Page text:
Spaces of male prostitution: tactics, performativity and gay identities in streets, Go-Go bars and magazines in
contemporary Bangkok, Thailand.
Doctoral thesis, University of London.
This research explores the spatial practices of male prostitutes meeting gay male clients in various urban environments in Bangkok, Thailand. The research focuses on the male prostitutes’ spatial practices in three meeting places: the streets around Saranrom park, the gay go-go bars in Surawong’s Boys’ Town, and the representations of space in local gay newsletters. Examining the male prostitutes’ spatial practices through ‘tactics’, this research suggests that male prostitutes use the meeting places differently as ways of responding to the ‘strategies’ of gay male clients. This research also suggests that the tactics of male prostitutes can be examined by exploring the relationship between spatial practices and subjectivities. By exploring how specific performative acts constitute male prostitutes’ subjectivities, this research suggests that male prostitutes ‘perform’ homosexuality. This thesis draws upon Judith Butler’s performativity theory as a discursive mode of constituting subjects and Michel de Certeau’s theoretical discussion, specifically spatial practices of ‘strategies’ and ‘tactics’, as a means of differentiating between ‘place’ and ‘space’. Methodologically, this research works in two directions: the first explores how the spatial practices of male prostitution produce ‘gay’ subjectivities in the moment of sexual encounter – arguing that male prostitutes actively reposition themselves as ‘subjects’ rather than ‘objects’ through spatial and sexual practices; and the second examines the social and sexual constitution of space – arguing that ‘places’ are produced as ‘spaces’ through the practices and tactics of male prostitutes. This research aims to make an original contribution to knowledge in four main ways. The first is an exploration of the relationship between de Certeau’s spatial theory of ‘tactics’ and Butler’s concept of ‘performativity’ as a constitution of subjectivity. The second is the use of de Certeau and Butler’s theories to explore three spaces of male prostitution in contemporary Bangkok, Thailand, through observations drawn from interviews, accounts of spatial experience, and discussions of various representations of space. The third is a reconsideration of these theories of performativity and spatial practices in the light of the specific conditions of the case studies in Bangkok. The fourth is the production of new forms of cross-disciplinary knowledge to bring this discussion of tactics, performativity and gay subjectivities in streets, go-go bars and magazines into architectural history and theory, thereby producing new ways of understanding how spaces are produced through encounters and looks.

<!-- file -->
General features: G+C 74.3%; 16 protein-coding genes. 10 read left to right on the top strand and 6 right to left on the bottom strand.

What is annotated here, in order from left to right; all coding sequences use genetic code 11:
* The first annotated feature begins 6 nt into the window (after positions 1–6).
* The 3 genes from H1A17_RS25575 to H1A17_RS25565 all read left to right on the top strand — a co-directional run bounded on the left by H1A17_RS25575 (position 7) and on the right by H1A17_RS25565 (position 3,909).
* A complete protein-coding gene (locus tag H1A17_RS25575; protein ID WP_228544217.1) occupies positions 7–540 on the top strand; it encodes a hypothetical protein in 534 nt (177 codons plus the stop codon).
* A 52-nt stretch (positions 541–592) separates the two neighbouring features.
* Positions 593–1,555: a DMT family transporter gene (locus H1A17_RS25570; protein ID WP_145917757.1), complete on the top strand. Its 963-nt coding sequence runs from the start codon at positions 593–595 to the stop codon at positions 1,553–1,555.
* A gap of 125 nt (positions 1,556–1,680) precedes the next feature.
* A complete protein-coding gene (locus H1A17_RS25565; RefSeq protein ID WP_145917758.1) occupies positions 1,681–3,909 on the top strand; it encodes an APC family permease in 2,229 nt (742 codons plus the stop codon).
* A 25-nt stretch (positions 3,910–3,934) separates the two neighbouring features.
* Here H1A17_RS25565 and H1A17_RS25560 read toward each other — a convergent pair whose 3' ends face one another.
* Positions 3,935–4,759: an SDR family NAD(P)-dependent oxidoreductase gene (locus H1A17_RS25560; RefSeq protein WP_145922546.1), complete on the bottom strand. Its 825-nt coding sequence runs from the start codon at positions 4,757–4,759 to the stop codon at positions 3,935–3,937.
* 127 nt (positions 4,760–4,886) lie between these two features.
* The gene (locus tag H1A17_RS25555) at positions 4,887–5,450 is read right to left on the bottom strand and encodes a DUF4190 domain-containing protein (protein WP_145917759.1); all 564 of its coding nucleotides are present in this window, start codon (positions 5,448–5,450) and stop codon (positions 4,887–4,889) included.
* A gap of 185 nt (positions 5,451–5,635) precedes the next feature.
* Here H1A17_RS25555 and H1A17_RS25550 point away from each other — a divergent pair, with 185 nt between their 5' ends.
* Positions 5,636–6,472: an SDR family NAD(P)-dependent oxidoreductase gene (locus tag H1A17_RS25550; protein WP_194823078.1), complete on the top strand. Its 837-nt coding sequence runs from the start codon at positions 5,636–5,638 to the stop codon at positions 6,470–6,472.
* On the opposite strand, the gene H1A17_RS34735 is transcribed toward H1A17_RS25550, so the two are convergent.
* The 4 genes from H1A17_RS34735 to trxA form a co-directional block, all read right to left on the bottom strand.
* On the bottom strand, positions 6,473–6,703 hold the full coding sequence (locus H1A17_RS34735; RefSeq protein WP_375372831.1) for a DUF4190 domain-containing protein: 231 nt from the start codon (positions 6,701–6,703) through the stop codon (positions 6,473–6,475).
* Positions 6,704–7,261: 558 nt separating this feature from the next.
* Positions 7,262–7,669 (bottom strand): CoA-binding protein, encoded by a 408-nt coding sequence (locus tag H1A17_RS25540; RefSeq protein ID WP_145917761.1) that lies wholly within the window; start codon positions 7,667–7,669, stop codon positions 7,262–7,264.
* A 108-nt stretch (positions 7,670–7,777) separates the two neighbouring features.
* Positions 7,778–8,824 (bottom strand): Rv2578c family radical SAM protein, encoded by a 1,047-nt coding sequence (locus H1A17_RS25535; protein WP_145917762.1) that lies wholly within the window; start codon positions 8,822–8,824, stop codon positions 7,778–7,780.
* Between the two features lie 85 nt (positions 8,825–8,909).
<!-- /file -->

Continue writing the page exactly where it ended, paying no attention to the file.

|Title:||Spaces of male prostitution: tactics, performativity and gay identities in streets, Go-Go bars and magazines in contemporary Bangkok, Thailand|
|Open access status:||An open access version is available from UCL Discovery|
|UCL classification:||UCL > School of BEAMS > Faculty of the Built Environment > Bartlett School > Bartlett School of Architecture|
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